This alternative, feminist sharing of information to educate each other is also reflected in the form of the novel itself. In contrast to their fathers—solitary “mad scientist” figures who worked in separate geographical locations, and corresponded about their experiments almost exclusively via letters—Goss’s characters tell their story collaboratively. The book is formatted as a novel being written by Catherine Moreau, who is recording the women’s collective story, but does so with her found family physically present, contributing their ideas and voices. For this reason, snippets of dialogue formatted like a play are included intermittently throughout the story, depicting the conversations that took place between the women as they discussed how they wanted their narrative to be told.
Though this can sometimes interrupt the flow of the novel, occasionally feeling unnecessary or repeating facts and character traits already explained in the book, that seems to be the point of this authorial choice. Goss reworks the epistolary form utilized by many of the characters’ original literary iterations in a way that ensures each female character always has a platform to express her experience, even when that woman is not the current writer of the story. As Catherine explains in the “author’s note” that concludes Chapter 1, “It will be a new way of writing a novel, and why not? This is the 90s, as Mary pointed out. It’s time we developed new ways of writing for the new century.”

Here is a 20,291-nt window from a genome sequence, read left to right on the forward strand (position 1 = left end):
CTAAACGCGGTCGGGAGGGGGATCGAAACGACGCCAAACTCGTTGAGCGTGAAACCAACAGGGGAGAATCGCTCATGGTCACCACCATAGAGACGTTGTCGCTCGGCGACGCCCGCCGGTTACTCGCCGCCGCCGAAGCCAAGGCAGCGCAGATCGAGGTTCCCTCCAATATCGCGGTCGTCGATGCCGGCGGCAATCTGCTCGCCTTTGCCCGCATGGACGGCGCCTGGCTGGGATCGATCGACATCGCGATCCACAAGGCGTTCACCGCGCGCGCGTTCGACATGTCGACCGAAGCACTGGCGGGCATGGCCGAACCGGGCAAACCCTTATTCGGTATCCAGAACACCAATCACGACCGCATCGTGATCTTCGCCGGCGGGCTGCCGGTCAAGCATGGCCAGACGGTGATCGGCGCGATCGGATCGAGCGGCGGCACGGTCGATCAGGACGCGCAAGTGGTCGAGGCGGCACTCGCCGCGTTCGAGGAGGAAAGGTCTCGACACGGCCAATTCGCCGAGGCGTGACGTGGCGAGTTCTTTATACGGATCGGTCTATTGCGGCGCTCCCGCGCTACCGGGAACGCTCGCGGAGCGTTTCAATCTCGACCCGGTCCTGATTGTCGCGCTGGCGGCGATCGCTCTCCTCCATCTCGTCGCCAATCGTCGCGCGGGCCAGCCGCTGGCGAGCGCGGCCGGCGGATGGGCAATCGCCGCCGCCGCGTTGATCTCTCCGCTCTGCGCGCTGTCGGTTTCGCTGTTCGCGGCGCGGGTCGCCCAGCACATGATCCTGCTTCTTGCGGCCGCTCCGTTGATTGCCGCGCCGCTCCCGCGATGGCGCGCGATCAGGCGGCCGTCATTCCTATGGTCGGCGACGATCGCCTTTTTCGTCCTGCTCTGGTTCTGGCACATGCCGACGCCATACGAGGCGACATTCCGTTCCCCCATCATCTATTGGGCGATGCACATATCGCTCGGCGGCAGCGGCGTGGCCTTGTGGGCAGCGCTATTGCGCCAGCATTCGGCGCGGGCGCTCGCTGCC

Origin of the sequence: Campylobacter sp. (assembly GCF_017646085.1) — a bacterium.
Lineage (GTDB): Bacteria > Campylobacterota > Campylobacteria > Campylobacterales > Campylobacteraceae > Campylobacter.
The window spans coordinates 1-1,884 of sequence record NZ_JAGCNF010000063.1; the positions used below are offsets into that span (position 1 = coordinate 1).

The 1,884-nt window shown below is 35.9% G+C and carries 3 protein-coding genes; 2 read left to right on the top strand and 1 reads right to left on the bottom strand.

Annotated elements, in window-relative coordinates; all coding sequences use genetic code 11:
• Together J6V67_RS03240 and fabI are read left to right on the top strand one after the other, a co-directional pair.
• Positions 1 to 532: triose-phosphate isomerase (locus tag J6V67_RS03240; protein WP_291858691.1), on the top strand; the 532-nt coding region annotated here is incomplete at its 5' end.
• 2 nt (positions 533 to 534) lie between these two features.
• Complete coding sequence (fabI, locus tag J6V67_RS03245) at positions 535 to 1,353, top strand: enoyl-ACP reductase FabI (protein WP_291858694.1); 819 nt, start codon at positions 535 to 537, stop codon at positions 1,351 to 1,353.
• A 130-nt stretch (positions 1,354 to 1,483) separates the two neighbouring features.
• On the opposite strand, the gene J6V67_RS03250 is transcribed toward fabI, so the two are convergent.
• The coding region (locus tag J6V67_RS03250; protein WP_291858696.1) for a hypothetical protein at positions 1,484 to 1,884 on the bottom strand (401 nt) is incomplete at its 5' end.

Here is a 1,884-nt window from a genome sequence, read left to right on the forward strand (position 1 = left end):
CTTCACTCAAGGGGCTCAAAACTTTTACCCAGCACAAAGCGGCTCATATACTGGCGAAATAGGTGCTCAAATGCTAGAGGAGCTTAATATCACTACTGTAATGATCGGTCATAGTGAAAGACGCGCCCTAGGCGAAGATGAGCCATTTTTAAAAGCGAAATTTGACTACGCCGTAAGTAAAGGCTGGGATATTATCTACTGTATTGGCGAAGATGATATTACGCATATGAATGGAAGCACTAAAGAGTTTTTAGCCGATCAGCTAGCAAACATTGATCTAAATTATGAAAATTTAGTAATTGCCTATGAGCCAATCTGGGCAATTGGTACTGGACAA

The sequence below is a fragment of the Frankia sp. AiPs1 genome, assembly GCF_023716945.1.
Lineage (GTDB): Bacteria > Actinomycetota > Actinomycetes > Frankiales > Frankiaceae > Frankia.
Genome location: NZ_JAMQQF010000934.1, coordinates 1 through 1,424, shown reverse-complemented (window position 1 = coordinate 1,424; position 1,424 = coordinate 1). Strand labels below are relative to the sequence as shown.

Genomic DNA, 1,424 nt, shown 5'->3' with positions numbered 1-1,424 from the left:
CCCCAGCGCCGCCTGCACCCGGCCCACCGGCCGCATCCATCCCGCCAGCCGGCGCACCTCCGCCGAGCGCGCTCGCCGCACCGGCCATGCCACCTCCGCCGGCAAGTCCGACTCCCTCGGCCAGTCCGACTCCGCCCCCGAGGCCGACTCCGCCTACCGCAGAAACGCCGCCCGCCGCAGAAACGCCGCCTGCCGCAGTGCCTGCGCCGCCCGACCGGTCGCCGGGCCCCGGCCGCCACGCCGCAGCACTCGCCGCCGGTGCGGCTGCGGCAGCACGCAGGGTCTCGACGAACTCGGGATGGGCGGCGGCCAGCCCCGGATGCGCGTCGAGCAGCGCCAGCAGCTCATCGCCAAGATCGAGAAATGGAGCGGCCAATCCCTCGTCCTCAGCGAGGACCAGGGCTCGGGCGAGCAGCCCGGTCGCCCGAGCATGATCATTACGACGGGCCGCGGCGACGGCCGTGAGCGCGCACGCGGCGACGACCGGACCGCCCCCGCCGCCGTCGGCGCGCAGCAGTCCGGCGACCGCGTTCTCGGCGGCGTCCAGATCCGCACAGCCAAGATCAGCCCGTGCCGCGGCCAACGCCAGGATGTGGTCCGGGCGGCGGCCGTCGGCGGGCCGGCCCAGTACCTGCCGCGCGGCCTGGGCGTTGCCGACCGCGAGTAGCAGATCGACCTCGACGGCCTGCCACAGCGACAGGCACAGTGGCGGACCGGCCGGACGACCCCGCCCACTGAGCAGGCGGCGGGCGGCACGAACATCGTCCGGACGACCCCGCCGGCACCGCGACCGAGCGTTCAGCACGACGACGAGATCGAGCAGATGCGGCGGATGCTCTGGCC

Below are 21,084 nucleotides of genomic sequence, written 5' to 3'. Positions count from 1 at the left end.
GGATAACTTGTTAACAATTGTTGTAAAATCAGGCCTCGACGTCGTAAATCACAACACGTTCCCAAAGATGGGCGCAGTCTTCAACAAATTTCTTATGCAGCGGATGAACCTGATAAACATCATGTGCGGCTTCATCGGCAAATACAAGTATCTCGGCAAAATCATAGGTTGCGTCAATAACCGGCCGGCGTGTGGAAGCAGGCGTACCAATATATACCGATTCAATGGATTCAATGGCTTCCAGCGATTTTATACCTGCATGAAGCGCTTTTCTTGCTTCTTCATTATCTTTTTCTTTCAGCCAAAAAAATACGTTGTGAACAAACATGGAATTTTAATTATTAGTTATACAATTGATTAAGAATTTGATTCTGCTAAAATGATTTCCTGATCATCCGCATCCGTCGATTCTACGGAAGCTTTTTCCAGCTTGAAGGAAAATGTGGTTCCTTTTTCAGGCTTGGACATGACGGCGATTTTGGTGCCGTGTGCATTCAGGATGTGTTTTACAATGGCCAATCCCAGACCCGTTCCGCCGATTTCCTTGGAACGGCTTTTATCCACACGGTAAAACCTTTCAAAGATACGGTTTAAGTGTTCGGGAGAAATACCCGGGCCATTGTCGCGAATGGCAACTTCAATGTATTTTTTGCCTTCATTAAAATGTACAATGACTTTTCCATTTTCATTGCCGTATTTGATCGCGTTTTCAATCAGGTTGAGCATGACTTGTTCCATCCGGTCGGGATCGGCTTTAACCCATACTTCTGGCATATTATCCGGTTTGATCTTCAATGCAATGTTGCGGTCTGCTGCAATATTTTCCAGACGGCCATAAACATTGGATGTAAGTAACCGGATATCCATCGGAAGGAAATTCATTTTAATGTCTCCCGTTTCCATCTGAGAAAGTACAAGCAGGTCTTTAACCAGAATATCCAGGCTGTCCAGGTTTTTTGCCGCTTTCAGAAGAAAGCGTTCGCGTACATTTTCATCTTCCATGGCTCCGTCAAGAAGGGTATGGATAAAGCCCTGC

Theodora Goss, The Strange Case of the Alchemist’s Daughter (New York: Saga Press, 2017), 146.
 Boston University, “The Monster in the Mirror: Late Victorian Gothic and Anthropology.” English Dissertation Defense of Theodora Goss. http://www.bu.edu/phpbin/calendar/event.php?id=116931&cid=17&oid=0
 Goss, Alchemist’s Daughter, 401.
 Ibid, 86.
 Ibid, 208
 Ibid, 345.
 Similar ideas are currently being presented in the final season of the BBC America television series Orphan Black.
 H.G. Wells, “The Limits of Individual Plasticity” in H. G. Wells: Early Writings in Science and Science Fiction. Edited by Robert M. Philmus and David Y. Hughes (Los Angeles: University of California press, 1975), 36.
 Robert M. Philmus and David Y. Hughes, “Introduction” to H. G. Wells: Early Writings in Science and Science Fiction (Los Angeles: University of California press, 1975), 11.
 Goss, Alchemist’s Daughter, 379.
 H.G. Wells, “Human Evolution: An Artificial Process” in H. G. Wells: Early Writings in Science and Science Fiction. Edited by Robert M. Philmus and David Y. Hughes (Los Angeles: University of California press, 1975), 219.
 Ibid, 211.
 See Jeffrey Sconce, Haunted Media (Durham: Duke University Press, 2000).
 Goss, Alchemist’s Daughter, 167.
 Ibid, 20.